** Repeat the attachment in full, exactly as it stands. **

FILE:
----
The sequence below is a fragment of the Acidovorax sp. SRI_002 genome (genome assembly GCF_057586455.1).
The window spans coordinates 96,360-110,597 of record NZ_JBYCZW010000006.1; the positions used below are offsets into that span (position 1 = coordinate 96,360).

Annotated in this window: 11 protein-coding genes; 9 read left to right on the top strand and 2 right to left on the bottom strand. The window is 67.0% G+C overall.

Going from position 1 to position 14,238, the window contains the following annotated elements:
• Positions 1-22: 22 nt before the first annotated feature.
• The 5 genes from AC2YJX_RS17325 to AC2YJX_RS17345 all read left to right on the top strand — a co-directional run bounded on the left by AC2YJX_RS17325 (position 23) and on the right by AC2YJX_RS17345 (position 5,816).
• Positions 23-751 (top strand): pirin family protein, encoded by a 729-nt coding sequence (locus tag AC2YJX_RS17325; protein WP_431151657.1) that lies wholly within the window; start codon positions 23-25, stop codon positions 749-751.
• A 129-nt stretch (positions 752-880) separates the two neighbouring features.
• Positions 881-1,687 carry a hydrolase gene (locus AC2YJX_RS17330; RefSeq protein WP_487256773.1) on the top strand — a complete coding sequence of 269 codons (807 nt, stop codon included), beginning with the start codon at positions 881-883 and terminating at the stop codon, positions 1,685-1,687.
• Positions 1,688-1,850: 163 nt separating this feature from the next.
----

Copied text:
The sequence below is a fragment of the Acidovorax sp. SRI_002 genome (genome assembly GCF_057586455.1).
The window spans coordinates 96,360-110,597 of record NZ_JBYCZW010000006.1; the positions used below are offsets into that span (position 1 = coordinate 96,360).

Annotated in this window: 11 protein-coding genes; 9 read left to right on the top strand and 2 right to left on the bottom strand. The window is 67.0% G+C overall.

Going from position 1 to position 14,238, the window contains the following annotated elements:
• Positions 1-22: 22 nt before the first annotated feature.
• The 5 genes from AC2YJX_RS17325 to AC2YJX_RS17345 all read left to right on the top strand — a co-directional run bounded on the left by AC2YJX_RS17325 (position 23) and on the right by AC2YJX_RS17345 (position 5,816).
• Positions 23-751 (top strand): pirin family protein, encoded by a 729-nt coding sequence (locus tag AC2YJX_RS17325; protein WP_431151657.1) that lies wholly within the window; start codon positions 23-25, stop codon positions 749-751.
• A 129-nt stretch (positions 752-880) separates the two neighbouring features.
• Positions 881-1,687 carry a hydrolase gene (locus AC2YJX_RS17330; RefSeq protein WP_487256773.1) on the top strand — a complete coding sequence of 269 codons (807 nt, stop codon included), beginning with the start codon at positions 881-883 and terminating at the stop codon, positions 1,685-1,687.
• Positions 1,688-1,850: 163 nt separating this feature from the next.